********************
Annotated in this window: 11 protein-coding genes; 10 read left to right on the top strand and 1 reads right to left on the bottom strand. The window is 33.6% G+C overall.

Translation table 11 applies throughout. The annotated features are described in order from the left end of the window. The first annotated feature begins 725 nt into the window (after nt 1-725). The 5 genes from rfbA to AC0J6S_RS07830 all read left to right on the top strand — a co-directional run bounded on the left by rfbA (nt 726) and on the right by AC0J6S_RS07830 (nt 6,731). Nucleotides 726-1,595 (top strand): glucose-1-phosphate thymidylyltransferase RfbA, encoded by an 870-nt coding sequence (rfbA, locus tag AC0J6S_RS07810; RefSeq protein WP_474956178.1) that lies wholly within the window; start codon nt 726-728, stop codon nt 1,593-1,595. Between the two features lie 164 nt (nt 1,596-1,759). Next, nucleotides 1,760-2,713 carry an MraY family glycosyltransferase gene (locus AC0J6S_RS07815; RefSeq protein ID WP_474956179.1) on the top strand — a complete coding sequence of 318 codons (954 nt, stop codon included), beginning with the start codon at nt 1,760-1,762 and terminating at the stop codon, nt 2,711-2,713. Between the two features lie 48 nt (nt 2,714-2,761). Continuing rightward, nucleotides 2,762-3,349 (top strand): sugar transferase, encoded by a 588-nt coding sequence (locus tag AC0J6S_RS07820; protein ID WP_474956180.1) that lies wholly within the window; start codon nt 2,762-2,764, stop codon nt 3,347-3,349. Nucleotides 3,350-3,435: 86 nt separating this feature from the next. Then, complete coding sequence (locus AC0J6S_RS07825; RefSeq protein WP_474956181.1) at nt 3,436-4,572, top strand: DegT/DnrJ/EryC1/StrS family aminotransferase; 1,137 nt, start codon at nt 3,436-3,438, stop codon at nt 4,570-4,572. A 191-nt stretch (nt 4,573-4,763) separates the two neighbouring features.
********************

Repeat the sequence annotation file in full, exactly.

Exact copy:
Annotated in this window: 11 protein-coding genes; 10 read left to right on the top strand and 1 reads right to left on the bottom strand. The window is 33.6% G+C overall.

Translation table 11 applies throughout. The annotated features are described in order from the left end of the window. The first annotated feature begins 725 nt into the window (after nt 1-725). The 5 genes from rfbA to AC0J6S_RS07830 all read left to right on the top strand — a co-directional run bounded on the left by rfbA (nt 726) and on the right by AC0J6S_RS07830 (nt 6,731). Nucleotides 726-1,595 (top strand): glucose-1-phosphate thymidylyltransferase RfbA, encoded by an 870-nt coding sequence (rfbA, locus tag AC0J6S_RS07810; RefSeq protein WP_474956178.1) that lies wholly within the window; start codon nt 726-728, stop codon nt 1,593-1,595. Between the two features lie 164 nt (nt 1,596-1,759). Next, nucleotides 1,760-2,713 carry an MraY family glycosyltransferase gene (locus AC0J6S_RS07815; RefSeq protein ID WP_474956179.1) on the top strand — a complete coding sequence of 318 codons (954 nt, stop codon included), beginning with the start codon at nt 1,760-1,762 and terminating at the stop codon, nt 2,711-2,713. Between the two features lie 48 nt (nt 2,714-2,761). Continuing rightward, nucleotides 2,762-3,349 (top strand): sugar transferase, encoded by a 588-nt coding sequence (locus tag AC0J6S_RS07820; protein ID WP_474956180.1) that lies wholly within the window; start codon nt 2,762-2,764, stop codon nt 3,347-3,349. Nucleotides 3,350-3,435: 86 nt separating this feature from the next. Then, complete coding sequence (locus AC0J6S_RS07825; RefSeq protein WP_474956181.1) at nt 3,436-4,572, top strand: DegT/DnrJ/EryC1/StrS family aminotransferase; 1,137 nt, start codon at nt 3,436-3,438, stop codon at nt 4,570-4,572. A 191-nt stretch (nt 4,573-4,763) separates the two neighbouring features.